Dr Michelle Webster is a Lecturer in Sociology at Royal Holloway, University of London. Her research sits at the intersection between the sociology of food, childhood and the family as well as medical sociology. In this episode, we chat about:
the role that sociology can play in helping understand people's relationships with food
the links between the way people eat and their social identity
the concept of "intensive parenting" and how this can affect the way we feed children
the role of food in grandparent - grandchild relationships
Michelle's research on families who use the ketogenic diet to treat childhood epilepsy, and the ways they adapt to the extensive changes this makes to the ways they feed their child.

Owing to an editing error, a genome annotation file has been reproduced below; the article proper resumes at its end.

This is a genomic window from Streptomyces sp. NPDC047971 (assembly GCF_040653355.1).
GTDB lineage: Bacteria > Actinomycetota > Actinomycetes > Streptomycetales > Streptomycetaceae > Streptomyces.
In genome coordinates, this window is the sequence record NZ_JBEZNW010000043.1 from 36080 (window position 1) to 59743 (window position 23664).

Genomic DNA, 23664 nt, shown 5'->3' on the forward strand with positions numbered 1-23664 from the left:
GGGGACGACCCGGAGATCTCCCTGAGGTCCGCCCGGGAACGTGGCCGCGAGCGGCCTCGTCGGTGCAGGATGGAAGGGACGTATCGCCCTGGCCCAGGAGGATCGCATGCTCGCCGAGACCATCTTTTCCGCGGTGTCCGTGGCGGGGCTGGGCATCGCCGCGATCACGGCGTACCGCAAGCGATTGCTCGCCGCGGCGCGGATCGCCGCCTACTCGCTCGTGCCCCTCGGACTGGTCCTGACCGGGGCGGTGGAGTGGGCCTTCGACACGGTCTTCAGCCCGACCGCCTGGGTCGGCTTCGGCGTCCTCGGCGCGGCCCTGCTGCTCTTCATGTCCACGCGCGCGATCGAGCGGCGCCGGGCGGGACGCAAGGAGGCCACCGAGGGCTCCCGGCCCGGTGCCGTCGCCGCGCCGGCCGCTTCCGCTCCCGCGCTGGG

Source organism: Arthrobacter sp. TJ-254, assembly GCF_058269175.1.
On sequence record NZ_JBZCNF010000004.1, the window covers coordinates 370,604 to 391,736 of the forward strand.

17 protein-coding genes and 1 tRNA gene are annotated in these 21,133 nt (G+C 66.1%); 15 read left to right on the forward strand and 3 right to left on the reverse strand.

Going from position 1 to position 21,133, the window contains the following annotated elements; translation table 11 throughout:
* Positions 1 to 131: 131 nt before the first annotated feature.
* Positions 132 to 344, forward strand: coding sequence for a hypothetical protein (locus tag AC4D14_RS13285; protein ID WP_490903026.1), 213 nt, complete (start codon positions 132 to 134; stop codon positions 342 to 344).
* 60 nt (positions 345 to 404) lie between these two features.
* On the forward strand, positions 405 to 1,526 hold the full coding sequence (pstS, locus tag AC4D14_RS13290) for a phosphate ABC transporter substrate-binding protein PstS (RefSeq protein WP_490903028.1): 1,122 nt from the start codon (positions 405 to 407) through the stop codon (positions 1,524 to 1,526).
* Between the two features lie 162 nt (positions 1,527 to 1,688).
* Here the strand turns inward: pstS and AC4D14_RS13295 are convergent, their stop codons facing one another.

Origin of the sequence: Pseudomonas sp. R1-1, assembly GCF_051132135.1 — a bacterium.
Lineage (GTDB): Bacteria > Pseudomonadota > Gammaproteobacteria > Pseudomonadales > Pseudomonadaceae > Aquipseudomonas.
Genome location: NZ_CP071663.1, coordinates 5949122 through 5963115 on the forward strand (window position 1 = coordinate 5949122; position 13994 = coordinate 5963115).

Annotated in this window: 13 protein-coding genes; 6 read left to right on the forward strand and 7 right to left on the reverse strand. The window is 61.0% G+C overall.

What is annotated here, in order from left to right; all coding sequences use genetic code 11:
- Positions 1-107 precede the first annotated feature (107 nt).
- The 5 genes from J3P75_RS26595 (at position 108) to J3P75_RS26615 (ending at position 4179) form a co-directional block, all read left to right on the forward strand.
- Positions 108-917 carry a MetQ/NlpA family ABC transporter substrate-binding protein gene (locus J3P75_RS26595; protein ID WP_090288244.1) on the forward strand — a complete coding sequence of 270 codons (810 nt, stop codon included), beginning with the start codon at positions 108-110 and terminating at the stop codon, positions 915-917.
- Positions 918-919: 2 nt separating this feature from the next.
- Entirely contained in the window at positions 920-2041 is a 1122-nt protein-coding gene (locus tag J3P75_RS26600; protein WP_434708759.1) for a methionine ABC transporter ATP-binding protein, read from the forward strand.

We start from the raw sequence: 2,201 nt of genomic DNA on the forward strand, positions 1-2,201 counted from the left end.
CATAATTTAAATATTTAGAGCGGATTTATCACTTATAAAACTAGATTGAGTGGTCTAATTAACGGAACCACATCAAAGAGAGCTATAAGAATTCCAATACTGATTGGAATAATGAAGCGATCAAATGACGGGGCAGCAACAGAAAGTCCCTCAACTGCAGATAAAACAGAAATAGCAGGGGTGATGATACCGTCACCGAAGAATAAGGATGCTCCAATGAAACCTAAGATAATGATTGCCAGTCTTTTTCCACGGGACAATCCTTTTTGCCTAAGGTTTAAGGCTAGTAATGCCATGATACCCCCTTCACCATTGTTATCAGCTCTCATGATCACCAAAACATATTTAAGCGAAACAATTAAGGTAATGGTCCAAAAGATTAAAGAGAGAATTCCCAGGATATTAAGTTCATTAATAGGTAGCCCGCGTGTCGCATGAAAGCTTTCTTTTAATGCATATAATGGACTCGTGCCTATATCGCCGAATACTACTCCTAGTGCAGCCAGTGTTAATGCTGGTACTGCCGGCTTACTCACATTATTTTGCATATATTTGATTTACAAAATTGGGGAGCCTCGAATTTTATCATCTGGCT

Michelle then shares some suggestions that I definitely agree with on a range of policy changes that could help support people to have positive relationships with food.
Links to some of the things Michelle mentions in the interview:
Michelle's profile at Royal Holloway: https://pure.royalholloway.ac.uk/portal/en/persons/michelle-webster(efe2572c-e402-4f8c-94a4-20c5aec00487).html
Webster, M., & Gabe, J. (2016). Diet and identity: being a good parent in the face of contradictions presented by the ketogenic diet. Sociology of health & illness, 38(1), 123–136. https://doi.org/10.1111/1467-9566.12330 available at: https://www.ncbi.nlm.nih.gov/pmc/articles/PMC4989473/
Charlotte Faircloth & Ellie Lee's work at Centre for Parenting Culture Studies: https://blogs.kent.ac.uk/parentingculturestudies/resources/cpcs-books/#parenting-culture-studies
Oli Williams' Equity is the Answer exhibition: http://www.actwithlove.co.uk/equity.html
You can find me at: sarahdempster.co.uk